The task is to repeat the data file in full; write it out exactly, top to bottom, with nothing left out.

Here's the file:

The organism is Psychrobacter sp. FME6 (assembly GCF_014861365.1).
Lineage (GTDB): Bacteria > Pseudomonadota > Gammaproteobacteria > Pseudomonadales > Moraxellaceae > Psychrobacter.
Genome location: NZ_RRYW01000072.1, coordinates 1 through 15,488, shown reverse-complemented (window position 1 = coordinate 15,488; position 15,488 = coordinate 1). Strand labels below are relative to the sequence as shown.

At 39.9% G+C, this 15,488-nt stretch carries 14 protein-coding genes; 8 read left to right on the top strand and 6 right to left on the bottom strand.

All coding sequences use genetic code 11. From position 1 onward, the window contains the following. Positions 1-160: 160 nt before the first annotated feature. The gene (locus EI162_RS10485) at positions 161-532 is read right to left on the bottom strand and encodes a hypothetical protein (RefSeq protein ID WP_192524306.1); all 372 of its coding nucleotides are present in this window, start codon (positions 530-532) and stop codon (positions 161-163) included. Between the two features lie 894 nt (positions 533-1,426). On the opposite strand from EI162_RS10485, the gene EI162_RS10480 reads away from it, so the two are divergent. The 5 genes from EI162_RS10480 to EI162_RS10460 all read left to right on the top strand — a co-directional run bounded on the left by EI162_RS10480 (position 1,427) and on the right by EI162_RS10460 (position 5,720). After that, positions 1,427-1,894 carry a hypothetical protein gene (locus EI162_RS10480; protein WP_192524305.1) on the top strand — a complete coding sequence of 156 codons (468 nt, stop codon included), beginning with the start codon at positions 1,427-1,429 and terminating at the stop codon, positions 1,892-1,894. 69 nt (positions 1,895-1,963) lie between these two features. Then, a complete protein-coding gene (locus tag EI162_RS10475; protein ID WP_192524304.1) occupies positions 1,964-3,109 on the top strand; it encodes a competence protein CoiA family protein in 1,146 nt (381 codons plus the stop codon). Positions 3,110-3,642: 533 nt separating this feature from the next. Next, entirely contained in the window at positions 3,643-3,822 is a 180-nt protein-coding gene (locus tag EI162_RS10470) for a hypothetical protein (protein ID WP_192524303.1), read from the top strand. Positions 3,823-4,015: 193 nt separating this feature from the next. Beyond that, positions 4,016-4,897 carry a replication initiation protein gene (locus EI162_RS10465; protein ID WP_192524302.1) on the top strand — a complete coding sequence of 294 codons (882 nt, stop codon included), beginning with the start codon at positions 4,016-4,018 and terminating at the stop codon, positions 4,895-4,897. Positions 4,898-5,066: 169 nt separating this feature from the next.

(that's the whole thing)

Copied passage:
The organism is Psychrobacter sp. FME6 (assembly GCF_014861365.1).
Lineage (GTDB): Bacteria > Pseudomonadota > Gammaproteobacteria > Pseudomonadales > Moraxellaceae > Psychrobacter.
Genome location: NZ_RRYW01000072.1, coordinates 1 through 15,488, shown reverse-complemented (window position 1 = coordinate 15,488; position 15,488 = coordinate 1). Strand labels below are relative to the sequence as shown.

At 39.9% G+C, this 15,488-nt stretch carries 14 protein-coding genes; 8 read left to right on the top strand and 6 right to left on the bottom strand.

All coding sequences use genetic code 11. From position 1 onward, the window contains the following. Positions 1-160: 160 nt before the first annotated feature. The gene (locus EI162_RS10485) at positions 161-532 is read right to left on the bottom strand and encodes a hypothetical protein (RefSeq protein ID WP_192524306.1); all 372 of its coding nucleotides are present in this window, start codon (positions 530-532) and stop codon (positions 161-163) included. Between the two features lie 894 nt (positions 533-1,426). On the opposite strand from EI162_RS10485, the gene EI162_RS10480 reads away from it, so the two are divergent. The 5 genes from EI162_RS10480 to EI162_RS10460 all read left to right on the top strand — a co-directional run bounded on the left by EI162_RS10480 (position 1,427) and on the right by EI162_RS10460 (position 5,720). After that, positions 1,427-1,894 carry a hypothetical protein gene (locus EI162_RS10480; protein WP_192524305.1) on the top strand — a complete coding sequence of 156 codons (468 nt, stop codon included), beginning with the start codon at positions 1,427-1,429 and terminating at the stop codon, positions 1,892-1,894. 69 nt (positions 1,895-1,963) lie between these two features. Then, a complete protein-coding gene (locus tag EI162_RS10475; protein ID WP_192524304.1) occupies positions 1,964-3,109 on the top strand; it encodes a competence protein CoiA family protein in 1,146 nt (381 codons plus the stop codon). Positions 3,110-3,642: 533 nt separating this feature from the next. Next, entirely contained in the window at positions 3,643-3,822 is a 180-nt protein-coding gene (locus tag EI162_RS10470) for a hypothetical protein (protein ID WP_192524303.1), read from the top strand. Positions 3,823-4,015: 193 nt separating this feature from the next. Beyond that, positions 4,016-4,897 carry a replication initiation protein gene (locus EI162_RS10465; protein ID WP_192524302.1) on the top strand — a complete coding sequence of 294 codons (882 nt, stop codon included), beginning with the start codon at positions 4,016-4,018 and terminating at the stop codon, positions 4,895-4,897. Positions 4,898-5,066: 169 nt separating this feature from the next.